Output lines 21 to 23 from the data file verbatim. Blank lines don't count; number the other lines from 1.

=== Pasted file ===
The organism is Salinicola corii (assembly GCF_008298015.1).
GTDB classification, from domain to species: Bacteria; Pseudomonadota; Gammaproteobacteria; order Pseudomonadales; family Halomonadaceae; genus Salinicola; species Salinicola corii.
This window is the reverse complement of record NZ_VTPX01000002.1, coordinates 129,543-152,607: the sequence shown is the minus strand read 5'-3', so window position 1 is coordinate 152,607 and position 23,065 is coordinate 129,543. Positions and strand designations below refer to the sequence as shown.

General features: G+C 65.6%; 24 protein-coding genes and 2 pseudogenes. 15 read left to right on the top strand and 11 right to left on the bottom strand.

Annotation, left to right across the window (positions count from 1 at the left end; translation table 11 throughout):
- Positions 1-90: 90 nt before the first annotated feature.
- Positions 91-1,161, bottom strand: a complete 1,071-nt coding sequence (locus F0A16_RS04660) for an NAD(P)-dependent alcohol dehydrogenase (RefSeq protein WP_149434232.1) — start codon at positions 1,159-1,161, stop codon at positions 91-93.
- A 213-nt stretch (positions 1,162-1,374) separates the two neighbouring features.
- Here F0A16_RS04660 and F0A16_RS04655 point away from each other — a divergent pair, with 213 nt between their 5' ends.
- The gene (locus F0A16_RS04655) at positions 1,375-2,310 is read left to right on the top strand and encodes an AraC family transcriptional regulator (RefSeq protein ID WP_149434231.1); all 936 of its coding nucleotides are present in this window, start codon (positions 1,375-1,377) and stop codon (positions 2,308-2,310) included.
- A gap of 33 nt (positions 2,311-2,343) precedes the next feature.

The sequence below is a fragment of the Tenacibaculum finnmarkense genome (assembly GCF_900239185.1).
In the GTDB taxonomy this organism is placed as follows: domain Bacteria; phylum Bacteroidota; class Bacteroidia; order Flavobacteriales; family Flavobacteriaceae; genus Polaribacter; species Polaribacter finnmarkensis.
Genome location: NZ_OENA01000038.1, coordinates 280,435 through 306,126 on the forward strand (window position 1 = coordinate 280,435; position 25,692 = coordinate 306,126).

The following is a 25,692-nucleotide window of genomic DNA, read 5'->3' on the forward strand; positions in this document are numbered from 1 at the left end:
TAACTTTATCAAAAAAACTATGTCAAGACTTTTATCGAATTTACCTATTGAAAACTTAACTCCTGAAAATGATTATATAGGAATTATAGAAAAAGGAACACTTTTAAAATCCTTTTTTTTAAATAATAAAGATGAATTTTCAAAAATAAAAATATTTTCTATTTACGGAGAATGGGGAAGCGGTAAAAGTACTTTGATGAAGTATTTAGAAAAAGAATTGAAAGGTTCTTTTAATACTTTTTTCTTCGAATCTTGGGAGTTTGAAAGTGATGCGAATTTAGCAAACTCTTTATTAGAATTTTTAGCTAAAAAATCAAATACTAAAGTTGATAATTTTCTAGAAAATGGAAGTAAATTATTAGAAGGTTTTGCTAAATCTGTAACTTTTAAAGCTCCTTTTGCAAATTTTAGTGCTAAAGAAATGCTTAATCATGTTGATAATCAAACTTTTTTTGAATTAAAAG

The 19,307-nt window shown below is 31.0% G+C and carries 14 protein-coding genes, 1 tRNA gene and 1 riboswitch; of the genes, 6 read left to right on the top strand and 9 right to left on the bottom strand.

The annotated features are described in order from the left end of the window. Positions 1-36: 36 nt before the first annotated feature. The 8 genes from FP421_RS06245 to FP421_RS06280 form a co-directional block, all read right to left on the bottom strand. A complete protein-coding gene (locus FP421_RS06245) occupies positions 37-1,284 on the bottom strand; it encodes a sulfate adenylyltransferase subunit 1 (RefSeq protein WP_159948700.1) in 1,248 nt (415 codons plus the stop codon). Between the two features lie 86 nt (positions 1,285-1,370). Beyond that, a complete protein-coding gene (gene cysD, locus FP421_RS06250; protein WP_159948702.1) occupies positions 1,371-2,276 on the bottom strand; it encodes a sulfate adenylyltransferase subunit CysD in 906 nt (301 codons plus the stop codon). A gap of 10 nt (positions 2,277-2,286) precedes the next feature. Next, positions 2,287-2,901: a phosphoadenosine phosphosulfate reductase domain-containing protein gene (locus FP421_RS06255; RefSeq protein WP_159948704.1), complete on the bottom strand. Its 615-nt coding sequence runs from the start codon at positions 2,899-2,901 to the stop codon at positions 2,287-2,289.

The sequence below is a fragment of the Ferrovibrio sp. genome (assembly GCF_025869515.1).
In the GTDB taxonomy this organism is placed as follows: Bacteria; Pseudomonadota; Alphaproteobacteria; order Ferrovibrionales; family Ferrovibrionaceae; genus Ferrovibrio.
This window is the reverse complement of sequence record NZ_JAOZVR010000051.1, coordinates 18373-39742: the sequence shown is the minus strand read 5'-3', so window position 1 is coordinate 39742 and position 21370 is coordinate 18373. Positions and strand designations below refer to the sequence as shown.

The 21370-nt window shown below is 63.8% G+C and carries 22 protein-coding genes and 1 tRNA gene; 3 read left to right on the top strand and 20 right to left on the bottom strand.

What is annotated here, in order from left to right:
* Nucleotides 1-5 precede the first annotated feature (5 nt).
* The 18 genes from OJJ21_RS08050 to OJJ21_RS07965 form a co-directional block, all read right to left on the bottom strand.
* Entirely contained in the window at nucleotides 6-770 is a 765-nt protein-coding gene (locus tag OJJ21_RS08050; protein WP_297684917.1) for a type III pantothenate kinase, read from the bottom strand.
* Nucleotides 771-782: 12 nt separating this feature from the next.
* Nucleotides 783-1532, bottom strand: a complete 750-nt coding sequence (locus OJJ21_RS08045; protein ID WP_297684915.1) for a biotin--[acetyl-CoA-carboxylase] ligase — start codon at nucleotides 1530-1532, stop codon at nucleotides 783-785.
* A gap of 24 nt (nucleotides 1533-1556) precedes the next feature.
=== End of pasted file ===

This window is the reverse complement of sequence record NZ_JAOZVR010000051.1, coordinates 18373-39742: the sequence shown is the minus strand read 5'-3', so window position 1 is coordinate 39742 and position 21370 is coordinate 18373. Positions and strand designations below refer to the sequence as shown.

The 21370-nt window shown below is 63.8% G+C and carries 22 protein-coding genes and 1 tRNA gene; 3 read left to right on the top strand and 20 right to left on the bottom strand.

What is annotated here, in order from left to right: